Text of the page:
What was Once a Home
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  • Post published:13/05/2021
  • Post last modified:13/05/2021

Landscapes can tell a story about the larger world they inhabit. This series of drawings documents foreclosed homes in the Chicago area, many of which are on Chicago’s far south side. These houses were once cherished beauties, filled with life and warmth. Each shingle, each pane of glass, each baluster, each knob and handle was thoughtfully placed to form a home that was just right. A beacon of the American Dream. And now, these drawings show the houses as they are, as shadows of their former selves. Still standing, as symbols of what they they once were, and the people they once held. They are relics of a culture of inequality, in which the most privileged are enabled and encouraged to live in excess, while the most vulnerable are forced into increasingly desperate situations.

What was Once a Home (South Throop Street), 17" x 25.5", Carbon pencil on toned paper, 2015

What was Once a Home (South Throop Street), 17″ x 25.5″, Carbon pencil on toned paper, 2015

I am not an expert on economics, sociology, or housing. I’ve never envisioned myself as playing a great role in social activism. I have not been directly, personally affected by the foreclosure crisis. I just see a crisis, one where people in power have taken advantage of everyday, hard-working people. And I have chosen the unique language that I’ve developed and kept with me throughout my life, the language of painting and drawing, to dive into and explore this issue.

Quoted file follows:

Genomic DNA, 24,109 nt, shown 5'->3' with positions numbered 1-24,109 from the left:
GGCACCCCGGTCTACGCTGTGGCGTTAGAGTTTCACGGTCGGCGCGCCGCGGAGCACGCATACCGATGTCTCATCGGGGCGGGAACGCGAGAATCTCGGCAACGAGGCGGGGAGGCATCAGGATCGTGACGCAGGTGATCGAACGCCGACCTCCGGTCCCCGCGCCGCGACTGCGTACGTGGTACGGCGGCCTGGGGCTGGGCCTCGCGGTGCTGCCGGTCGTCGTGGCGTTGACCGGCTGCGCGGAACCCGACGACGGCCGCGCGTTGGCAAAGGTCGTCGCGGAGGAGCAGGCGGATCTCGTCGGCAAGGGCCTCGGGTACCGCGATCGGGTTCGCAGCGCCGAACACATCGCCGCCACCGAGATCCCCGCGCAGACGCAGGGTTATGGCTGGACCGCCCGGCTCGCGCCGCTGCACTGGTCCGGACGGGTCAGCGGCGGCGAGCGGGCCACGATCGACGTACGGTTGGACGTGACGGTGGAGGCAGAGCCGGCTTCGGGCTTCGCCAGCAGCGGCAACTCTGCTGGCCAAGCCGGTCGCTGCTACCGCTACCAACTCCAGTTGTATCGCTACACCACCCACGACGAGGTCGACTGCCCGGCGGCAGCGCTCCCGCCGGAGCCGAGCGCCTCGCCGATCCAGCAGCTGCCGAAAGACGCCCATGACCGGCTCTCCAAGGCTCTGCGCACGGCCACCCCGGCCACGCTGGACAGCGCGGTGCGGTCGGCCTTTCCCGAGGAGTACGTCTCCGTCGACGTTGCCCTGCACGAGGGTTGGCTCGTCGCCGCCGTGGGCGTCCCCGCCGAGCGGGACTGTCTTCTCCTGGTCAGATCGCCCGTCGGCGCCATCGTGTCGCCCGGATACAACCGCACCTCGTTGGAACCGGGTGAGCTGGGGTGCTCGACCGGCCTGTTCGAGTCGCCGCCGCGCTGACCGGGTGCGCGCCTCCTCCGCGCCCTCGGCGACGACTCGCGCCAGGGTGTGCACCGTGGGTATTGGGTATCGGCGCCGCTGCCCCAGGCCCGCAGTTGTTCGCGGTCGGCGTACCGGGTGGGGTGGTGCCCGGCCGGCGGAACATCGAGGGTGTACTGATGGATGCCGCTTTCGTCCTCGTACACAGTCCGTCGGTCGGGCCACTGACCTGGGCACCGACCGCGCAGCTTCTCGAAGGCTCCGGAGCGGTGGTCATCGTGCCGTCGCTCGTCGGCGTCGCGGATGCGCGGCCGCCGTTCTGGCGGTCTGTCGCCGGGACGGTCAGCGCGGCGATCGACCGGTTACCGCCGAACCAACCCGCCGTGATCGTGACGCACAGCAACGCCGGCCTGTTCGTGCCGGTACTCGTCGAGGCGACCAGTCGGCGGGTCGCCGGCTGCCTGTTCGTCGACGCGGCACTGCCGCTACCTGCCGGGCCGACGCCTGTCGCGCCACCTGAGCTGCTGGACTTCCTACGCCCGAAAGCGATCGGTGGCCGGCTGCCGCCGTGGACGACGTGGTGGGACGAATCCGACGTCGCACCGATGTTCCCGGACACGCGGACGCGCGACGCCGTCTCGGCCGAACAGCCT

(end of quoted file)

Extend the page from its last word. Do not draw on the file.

What was Once a Home (West 70th Place), 8" x 10", Carbon pencil on toned paper, 2014

What was Once a Home (West 70th Place), 8″ x 10″, Carbon pencil on toned paper, 2014

 As I saw these houses, I couldn’t help but feel a strong tug of emotion, and through these works, I’m trying to pass on that emotional tug. I believe each house in all of it’s detail represents an untold story, a struggle, a disappointment, and a drama that deserves to be looked at, thought about, and talked about, and felt.

What was Once a Home (South Carpenter Street), 13" x 24", Carbon pencil on toned paper, 2015

What was Once a Home (South Carpenter Street), 13″ x 24″, Carbon pencil on toned paper, 2015

Image Credits

All Images Are © Jennifer Cronin

Jennifer Cronin Artist Bio

profilepicJennifer Cronin is a Chicago-based artist, born and raised in Oak Lawn, Illinois. She attended the University of Illinois at Urbana-Champaign, where she earned a dual BFA in painting and art education. As the capstone of her education, she studied painting at Camberwell College of Art in London, completing her education in 2009. Since graduating, Cronin has become known for combining an uncanny realism with psychological depth to create large paintings that capture extraordinary encounters amidst the backdrop of ordinary, everyday life. Currently, Cronin is working on a series of drawings documenting foreclosed homes in Chicago. These houses, once filled with life and warmth, are shown as striking shadows of their former selves both stark and stunning in their detail and mood.

Cronin has exhibited widely in the Chicago area, as well as nationally and internationally. She has had solo exhibitions at 33 Contemporary Gallery and Elephant Room Gallery, among other galleries. She has been featured in many publications, including New American Paintings, and has earned numerous awards for her work, including Best in Show at the Buchanan Center for the Arts show America: Now and Here juried by Eric Fischl. She continues to work in her studio in Chicago.

Blog / Website: JenniferCronin.com

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